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July 10, 1979 - Image 8

Resource type:
Michigan Daily, 1979-07-10

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Page 8--Tuesday, July 10, 1979--The Michigan Daily
'Rainbow' fades at the League

By JOSHUA PECK monized arrangement of "Get Happy,"
Arbecoll Theatrics, the gang that to end, wherein Douglas Sheperdigian
brought you The Fantasticks last mon- flashes his painted, phony smile for the
th, now presents a musical revue last of dozens of times, is an em-
featuring the songs of a heretofore barrassment. The script, crafted by the
neglected composer, Over The Rain- director and two of his mannequins,
bow With Harold Arlen. In the same contains some of the most hackneyed
dinner theatre forum Arbecoll has been humor heard this side of vaudeville.
using since its inception, Arlen's tunes Julia Broxholm twice tries to start
(The Wizard of Oz score, "Get Happy," singing "Over The Rainbow" before
"That Old Black Magic," "I Love a she is supposed to. David Kitto shushes
Parade,") are strung together with pat- her, feigning anger. Kitto tells Sheper-
ter and dance devised by the company digian that "we might have been meant
itself. for each other," just before the three
The revue, from beginning, wherein launch "Let's Fall in Love." Kitto
the three performers muddle a har- finishes reciting a particularly long-

winded and alliterative bit of text, looks
up at the audience, and mugs, "Who
writes this stuff?" (The guilty parties
are listed in the program.)
KITTO MANAGES somewhat better
than Sheperdigian, but still explores
new avenues of un-musicality in num-
bers like "I've Got the World on a
String" and "Ac-Cen-Thu-Ate the Posi-
Only Julia Broxholm emerges from
the general maleficence to belt out her
lively numbers and float out her bluesy
ones. Her skillful treatment of the
show's many tunes would be a welcome
addition to a good revue; here, it can
only save the effort from utter disaster.
Over the Rainbow with Harold Atlen
Script by Julia Broxholm, Russell Collins,
and David Kitto
Michigan League Ballroom
July 6,7, 13, 14
Julia Broxholm
David Kitto
Douglas Sheperdigian
Russell Collins, direr ,

Rivalling the script as the show's
most noisome feature is the dancing
and other snippets of choreography that
look to be straight out of an aging
Rockettes' routine. Most of the time,
the performers smile a lot and extend
their arms upward or at 45. Sometimes
(here it gets tricky), they put one arm
up and the other at an angle, and then
whirl around all at once.
Behind the makeshift stage is a set
quite suited to the production. Trees of
lights alternately flash, sit statically
illuminated, or perch in discomfited
silence. Lastly, there is a tri-color rain-
bow spanning the trees. This, too, is
poorly planned, as the rainbow's blue
stripe contrasts poorly with a backdrop
of approximately the same shade that
sits immediately below it. The blue
should really be elsewhere on the rain-
bow, or perhaps absent altogether. And
so should the show.

Willie & Leon wallow in
creaky tunes from the past

What could Leon Russell and Willie
Nelson possibly have in common? Well,
both have deep country roots; Willies'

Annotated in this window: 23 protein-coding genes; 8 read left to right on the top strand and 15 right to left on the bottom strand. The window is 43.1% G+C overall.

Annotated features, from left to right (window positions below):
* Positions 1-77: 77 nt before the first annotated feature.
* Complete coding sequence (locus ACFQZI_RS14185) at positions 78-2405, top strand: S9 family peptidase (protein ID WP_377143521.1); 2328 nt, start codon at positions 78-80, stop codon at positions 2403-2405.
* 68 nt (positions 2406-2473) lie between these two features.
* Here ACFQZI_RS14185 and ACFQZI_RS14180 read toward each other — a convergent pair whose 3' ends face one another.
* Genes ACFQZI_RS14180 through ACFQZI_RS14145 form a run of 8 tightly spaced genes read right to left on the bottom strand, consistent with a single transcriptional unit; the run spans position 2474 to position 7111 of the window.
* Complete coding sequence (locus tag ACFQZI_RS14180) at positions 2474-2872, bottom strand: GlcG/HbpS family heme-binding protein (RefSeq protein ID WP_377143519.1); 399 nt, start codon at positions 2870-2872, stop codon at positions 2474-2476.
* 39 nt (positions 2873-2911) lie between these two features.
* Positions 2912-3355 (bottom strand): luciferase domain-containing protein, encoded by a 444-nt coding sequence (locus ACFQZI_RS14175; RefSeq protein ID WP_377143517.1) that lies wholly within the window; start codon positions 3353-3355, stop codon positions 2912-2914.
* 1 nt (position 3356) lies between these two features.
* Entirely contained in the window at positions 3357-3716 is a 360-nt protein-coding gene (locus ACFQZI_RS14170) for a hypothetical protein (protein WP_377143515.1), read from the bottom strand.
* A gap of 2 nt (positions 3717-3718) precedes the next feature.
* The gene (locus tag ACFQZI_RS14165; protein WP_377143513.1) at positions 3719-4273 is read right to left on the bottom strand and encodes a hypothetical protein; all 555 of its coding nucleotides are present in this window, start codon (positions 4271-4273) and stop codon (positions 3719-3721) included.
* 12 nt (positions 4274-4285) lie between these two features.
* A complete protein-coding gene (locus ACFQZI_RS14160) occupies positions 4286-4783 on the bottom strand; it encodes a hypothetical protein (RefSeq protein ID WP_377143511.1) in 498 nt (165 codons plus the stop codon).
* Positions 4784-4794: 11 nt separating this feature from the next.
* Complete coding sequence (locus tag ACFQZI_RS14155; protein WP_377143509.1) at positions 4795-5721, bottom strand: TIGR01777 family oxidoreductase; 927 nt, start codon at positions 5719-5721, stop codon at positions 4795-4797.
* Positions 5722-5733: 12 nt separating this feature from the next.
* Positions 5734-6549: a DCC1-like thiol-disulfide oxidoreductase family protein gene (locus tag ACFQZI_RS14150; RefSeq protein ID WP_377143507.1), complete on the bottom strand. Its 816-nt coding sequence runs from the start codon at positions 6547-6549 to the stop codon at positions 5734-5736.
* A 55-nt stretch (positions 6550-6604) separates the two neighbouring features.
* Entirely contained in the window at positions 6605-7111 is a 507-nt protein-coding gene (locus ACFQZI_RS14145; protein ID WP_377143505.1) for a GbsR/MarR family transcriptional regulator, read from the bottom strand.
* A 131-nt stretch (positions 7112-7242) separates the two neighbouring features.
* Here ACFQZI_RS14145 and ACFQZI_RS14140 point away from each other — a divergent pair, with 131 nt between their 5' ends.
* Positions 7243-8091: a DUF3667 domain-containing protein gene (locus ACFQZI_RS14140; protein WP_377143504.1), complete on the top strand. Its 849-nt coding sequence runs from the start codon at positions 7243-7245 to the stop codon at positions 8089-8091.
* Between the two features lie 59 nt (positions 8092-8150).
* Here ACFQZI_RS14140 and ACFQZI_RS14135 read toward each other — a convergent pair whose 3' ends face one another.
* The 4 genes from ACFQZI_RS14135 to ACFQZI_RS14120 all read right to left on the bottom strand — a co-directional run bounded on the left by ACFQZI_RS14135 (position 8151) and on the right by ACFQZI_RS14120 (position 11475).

are in Texas and Leon's in Oklahoma.
It's made evident by their newly
released album, One for the Road, that
both musicians also enjoy singing songs
Willie Nelson and Leon Russell
One For The Road
which were made popular 30 or 40 years
One for the Road is an album that
lacks the creativity, vitality and energy
one expects from such prominent ar-
tists. The listener isn't given much of a
taste of Leon Russell's uncanny
keyboard blues or of Willie Nelson's
ability to get people to stomp their feet
and clap their hands merely by belting
out a song in his inimitable style.
The two-record set simple rehashes
old songs and lifeless covers. The two
5th Avenue at liberty SI. 761-9700
Formerly FifthForum Theater
Dustin Hoffman

artists indulge themselves by playing
songs they grew up with.
Members of Willie's band join the two
artists on the first album for songs like
Gene Autry's "Riding Down the
Canyon," the catchy but unduly
repetitive "I Saw the Light" and an un-
convincing "Heartbreak Hotel" that
doesn't come close to Elvis' version.
Nelson fans used to the invigorating
power the country king can bring to
songs like "Whiskey River" and
"Nightlife" will be sorely disappointed
by cuts like "Sioux City Sue" and
"Don't Fence Me In," which sound like
they belong in a two-bit vaudeville
The only redeeming factor about the
first disc of the set is "Trouble in
Mind," which finally strikes the happy
medium between country and blues.
The song is enhanced further by Bonnie
Raitt's slide guitar and Maria
Muldaur's back-up vocals. In addition,
the song finally lets us hear Russell's
Nashville-flavored voice ring out in-
stead of the inaudible back-up work
that marks the rest of the album.
The first disc ends on a sour note,
though, with a ridiculous and
unimaginative rendition of "You Are
My Sunshine."
The band absents itself for the entire
second disc and we are left with Russell
on keyboards and Nelson taking sole
charge of the vocals.
Every song is slow and seems forced.
Irving Berlin's "Always" and George
kGershwin's "Summertime" are per-
formed with about as much energy as a
wedding or restaurant band would
The second disc resembles Nelson's
album Stardust, which was also a
rehashing of old tunes. But Stardust
had creativity, emotion, energy, and
Nelson's band backing it up. One for the
Road lacks all of these. It's apparent
that Nelson needs the force of his band
to back him up. On "One for My Baby
and One More for the Road,' Nelson
can barely sing the low notes, a dif-
ficulty that would be alot easier to gloss
over if not for the absence of other in-

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